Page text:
Gov. Gavin Newsom struck a landmark deal last year with water interests over a set of voluntary agreements that promise to quell a regulatory battle that has simmered for decades. Now the administration is taking a similar approach to pesticides, drafting an ambitious plan with agricultural stakeholders at the table alongside environmental justice advocates.

Unlike the grand compromise over Delta flows, however, the pesticide plan carries no financial or legal commitments. With the state facing a budget deficit, officials are quick to point out the pesticide “roadmap” is simply a set of recommendations the state can choose to implement—though the underlining goal of prohibiting the use of many controversial pesticides by 2050 has left farm groups uneasy.

The administration and several members of the multistakeholder task force that developed the recommendations claim the endeavor has already brought value far beyond any policy actions that may result.

“My hope is that this doesn't become a report on the shelf,” said Chris Geiger, who led San Francisco’s pest control efforts while active in the work group and spoke at a recent press conference on the roadmap. “I don't think it will. We have the institutional commitment here and we saw it during the work group.”

During most of the 18 months of work group meetings, Taylor Roschen represented the California Farm Bureau as a policy advocate; she now represents a variety of agricultural organizations at the lobbying firm Kahn, Soares & Conway. Roschen told the State Board of Food and Agriculture last week the extensive effort she invested in the discussions has been a great experience.

“I walked away feeling healthier and happier because of it. That's a testimony to the work that CDFA and DPR [the Department of Pesticide Regulation] did to bring all these interests together,” she said. “The work has just started. I look forward to managing this for the rest of my career in agriculture.”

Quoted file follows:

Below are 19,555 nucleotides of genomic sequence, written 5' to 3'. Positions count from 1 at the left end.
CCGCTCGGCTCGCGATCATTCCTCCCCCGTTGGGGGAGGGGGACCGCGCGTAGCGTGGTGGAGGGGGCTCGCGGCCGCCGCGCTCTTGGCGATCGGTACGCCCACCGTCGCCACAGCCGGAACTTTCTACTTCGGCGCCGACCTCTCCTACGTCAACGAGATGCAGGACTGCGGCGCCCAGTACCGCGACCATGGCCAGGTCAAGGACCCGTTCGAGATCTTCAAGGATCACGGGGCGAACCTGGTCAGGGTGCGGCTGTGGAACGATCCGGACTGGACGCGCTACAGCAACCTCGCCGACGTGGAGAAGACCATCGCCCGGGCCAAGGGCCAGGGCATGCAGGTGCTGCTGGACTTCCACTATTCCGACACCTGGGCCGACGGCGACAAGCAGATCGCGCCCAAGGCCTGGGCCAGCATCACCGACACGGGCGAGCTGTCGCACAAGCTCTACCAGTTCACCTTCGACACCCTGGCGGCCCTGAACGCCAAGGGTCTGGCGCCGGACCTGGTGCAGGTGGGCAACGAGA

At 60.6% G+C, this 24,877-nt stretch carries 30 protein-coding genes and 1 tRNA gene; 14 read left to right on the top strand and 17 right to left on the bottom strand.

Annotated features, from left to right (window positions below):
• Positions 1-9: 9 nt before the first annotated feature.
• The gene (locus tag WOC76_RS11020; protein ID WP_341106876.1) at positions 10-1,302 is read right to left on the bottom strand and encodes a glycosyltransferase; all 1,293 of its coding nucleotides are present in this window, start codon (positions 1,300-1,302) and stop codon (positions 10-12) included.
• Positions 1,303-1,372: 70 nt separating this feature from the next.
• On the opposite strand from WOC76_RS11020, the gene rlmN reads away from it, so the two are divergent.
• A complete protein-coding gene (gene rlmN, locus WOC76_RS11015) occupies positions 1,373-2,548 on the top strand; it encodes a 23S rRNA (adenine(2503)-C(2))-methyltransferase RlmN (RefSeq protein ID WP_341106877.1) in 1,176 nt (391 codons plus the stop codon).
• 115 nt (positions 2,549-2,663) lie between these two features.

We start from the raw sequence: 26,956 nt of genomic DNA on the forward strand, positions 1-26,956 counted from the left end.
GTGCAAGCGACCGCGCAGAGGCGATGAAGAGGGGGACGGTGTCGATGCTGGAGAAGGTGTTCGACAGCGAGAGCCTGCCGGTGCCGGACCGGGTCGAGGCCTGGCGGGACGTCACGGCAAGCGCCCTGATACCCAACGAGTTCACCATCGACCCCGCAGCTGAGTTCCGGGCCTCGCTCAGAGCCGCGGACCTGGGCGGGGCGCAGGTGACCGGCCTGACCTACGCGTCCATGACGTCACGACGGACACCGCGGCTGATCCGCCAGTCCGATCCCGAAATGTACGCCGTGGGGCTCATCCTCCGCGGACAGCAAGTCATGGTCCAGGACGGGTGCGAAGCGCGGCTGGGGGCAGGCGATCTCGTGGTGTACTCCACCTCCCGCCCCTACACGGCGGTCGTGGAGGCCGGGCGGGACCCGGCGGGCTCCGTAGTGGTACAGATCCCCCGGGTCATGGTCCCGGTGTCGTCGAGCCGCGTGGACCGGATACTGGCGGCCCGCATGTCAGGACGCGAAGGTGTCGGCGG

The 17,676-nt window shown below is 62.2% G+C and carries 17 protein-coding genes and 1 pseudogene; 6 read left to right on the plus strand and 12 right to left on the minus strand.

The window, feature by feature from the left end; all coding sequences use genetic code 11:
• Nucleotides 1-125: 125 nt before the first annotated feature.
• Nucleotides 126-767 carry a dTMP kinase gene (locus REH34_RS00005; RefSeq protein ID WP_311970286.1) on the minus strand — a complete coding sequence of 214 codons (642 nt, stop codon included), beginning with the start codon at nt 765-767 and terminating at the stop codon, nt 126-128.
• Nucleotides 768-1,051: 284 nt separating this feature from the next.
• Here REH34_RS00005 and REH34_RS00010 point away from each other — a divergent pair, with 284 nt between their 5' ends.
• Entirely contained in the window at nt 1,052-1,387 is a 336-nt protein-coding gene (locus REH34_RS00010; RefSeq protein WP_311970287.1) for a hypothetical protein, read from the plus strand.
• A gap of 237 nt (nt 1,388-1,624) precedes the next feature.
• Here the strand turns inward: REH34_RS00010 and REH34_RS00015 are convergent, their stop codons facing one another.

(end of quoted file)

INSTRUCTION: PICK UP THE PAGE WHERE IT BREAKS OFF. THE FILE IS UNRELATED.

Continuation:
Chris GeigerChris Geiger, San Francisco pest management

Roschen explained that farm advocacy in Sacramento is typically a zero-sum game—picking winners and losers, making hard decisions and compromising when possible. While the early roadmap conversations began as somewhat combative—since the group was grappling with a new paradigm shift and multidecadal changes—she saw hopeful signs in members ultimately agreeing that the state should not remove pest control tools without alternatives in place and that no one wants to put farms out of business.

Yet California Farm Bureau Administrator Jim Houston told Agri-Pulse the process for the work group did not encourage all participants to speak freely and have their voices heard.

“I hope it does [sit on the shelf],” he said, as he dismissed the report as “just a smokescreen” to justify removing more products.

Roschen and others emphasized that the power of the roadmap grew from the parties coming together on a set of recommendations that each could live with.